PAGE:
EU to review policy on neighbours after crisis like Ukraine
The European Union is to review its policy towards neighbouring nations amid criticism of its handling of the crisis in Ukraine.
The policy was criticised when Ukraine's ex-President Viktor Yanukovych rejected an EU Association deal, sparking widespread protests.
The European Commission has also begun work on a plan for managing migration.
Italy's coast guard said on Wednesday that it had rescued almost 1,000 migrants and refugees in the past day.
But 10 people died after their boat capsized in the southern Mediterranean, north of Libya.
"Recent developments in the region have increased the challenges we all face: from economic pressures to irregular migration and security threats," said EU foreign policy chief Federica Mogherini in a statement launching the ENP review.
"We need a strong policy to be able to tackle these issues. We also need to understand better the different aspirations, values and interests of our partners."
More than 3,000 people are estimated to have died in the Mediterranean Sea last year.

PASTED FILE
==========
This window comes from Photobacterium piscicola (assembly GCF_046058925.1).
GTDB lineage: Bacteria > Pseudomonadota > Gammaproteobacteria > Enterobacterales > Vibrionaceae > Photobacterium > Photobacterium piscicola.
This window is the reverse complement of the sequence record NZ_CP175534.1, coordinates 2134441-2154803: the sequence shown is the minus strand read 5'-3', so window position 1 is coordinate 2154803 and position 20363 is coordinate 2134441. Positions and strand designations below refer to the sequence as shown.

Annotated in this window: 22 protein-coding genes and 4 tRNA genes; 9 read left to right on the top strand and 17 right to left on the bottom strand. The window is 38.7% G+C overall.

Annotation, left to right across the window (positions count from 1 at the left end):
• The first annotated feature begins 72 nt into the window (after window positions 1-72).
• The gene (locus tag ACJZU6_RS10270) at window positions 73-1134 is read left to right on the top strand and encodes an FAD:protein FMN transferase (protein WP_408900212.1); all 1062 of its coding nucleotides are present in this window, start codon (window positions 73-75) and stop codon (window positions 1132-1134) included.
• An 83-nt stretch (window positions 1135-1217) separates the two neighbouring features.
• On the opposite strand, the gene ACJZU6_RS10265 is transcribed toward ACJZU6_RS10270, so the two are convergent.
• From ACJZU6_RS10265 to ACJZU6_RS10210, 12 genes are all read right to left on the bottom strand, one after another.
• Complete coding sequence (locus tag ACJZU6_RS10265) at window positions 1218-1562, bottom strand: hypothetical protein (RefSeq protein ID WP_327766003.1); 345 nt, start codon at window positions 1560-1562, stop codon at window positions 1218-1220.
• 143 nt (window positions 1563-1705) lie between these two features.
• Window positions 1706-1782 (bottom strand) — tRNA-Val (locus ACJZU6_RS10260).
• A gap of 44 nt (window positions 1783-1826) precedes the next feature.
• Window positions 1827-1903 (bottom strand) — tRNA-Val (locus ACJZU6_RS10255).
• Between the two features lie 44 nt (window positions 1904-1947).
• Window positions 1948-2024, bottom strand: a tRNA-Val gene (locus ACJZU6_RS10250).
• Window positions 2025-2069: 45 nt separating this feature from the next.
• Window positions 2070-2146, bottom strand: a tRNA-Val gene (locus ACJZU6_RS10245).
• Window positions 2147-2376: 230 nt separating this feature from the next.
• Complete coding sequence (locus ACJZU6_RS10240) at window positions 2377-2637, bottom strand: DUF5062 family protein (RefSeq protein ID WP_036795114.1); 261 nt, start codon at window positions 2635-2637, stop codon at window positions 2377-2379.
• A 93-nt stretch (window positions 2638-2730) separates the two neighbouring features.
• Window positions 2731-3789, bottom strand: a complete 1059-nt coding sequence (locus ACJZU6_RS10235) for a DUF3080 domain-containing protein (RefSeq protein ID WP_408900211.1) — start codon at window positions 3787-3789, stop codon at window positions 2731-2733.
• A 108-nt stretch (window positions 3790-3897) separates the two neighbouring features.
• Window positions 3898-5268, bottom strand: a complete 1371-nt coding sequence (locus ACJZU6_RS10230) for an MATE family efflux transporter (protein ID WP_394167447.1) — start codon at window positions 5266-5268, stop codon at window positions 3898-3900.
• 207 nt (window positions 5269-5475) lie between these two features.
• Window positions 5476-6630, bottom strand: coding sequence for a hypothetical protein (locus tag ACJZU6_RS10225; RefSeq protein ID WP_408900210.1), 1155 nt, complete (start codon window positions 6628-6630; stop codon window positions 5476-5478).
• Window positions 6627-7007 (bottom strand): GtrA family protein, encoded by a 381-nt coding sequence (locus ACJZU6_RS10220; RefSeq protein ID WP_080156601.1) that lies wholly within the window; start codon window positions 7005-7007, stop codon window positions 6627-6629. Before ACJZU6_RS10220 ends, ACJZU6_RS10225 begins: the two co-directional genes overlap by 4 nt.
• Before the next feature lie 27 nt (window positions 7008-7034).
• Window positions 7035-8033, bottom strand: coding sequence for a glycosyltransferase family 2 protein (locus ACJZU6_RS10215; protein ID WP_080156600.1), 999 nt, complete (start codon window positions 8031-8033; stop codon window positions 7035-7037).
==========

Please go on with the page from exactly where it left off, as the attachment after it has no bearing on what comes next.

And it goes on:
The EU's offer of a co-operation and free trade agreement to Ukraine in 2013 prompted a crisis that toppled Mr Yanukovych and led indirectly to Russia annexing Crimea and war in eastern Ukraine.
Some critics accused EU officials of failing to take account of Russian sensitivities towards EU expansion.
But Ms Mogherini denied any confrontation, telling a news conference: "It is clear that the door of EU co-operation is open to everyone, to Russia."
The European Neighbourhood Policy (ENP) was introduced in 2003 to allow the EU to develop better relations with the countries that surround it, including former Soviet republics and North African and Middle Eastern states.
It was last reviewed in 2011 following the Arab Spring. The European Commission said the new direction of the ENP would be set out in the autumn following the consultation process.
Meanwhile, the Commission held a debate over the EU's new migration policy, which aims to provide more opportunities for legal migration.
Migration Commissioner Dimitris Avramopoulos said the EU planned to appoint immigration attaches in some overseas offices to allow people to apply for asylum in their own countries, Reuters reported.
Southern European countries led by Italy have called for EU action to help them cope with tens of thousands of African and Middle East migrants crossing from war-torn Libya.
According to Italy's interior ministry figures, 7,882 migrants arrived on Italian coasts in the first two months of this year, compared with 5,506 in that period in 2014.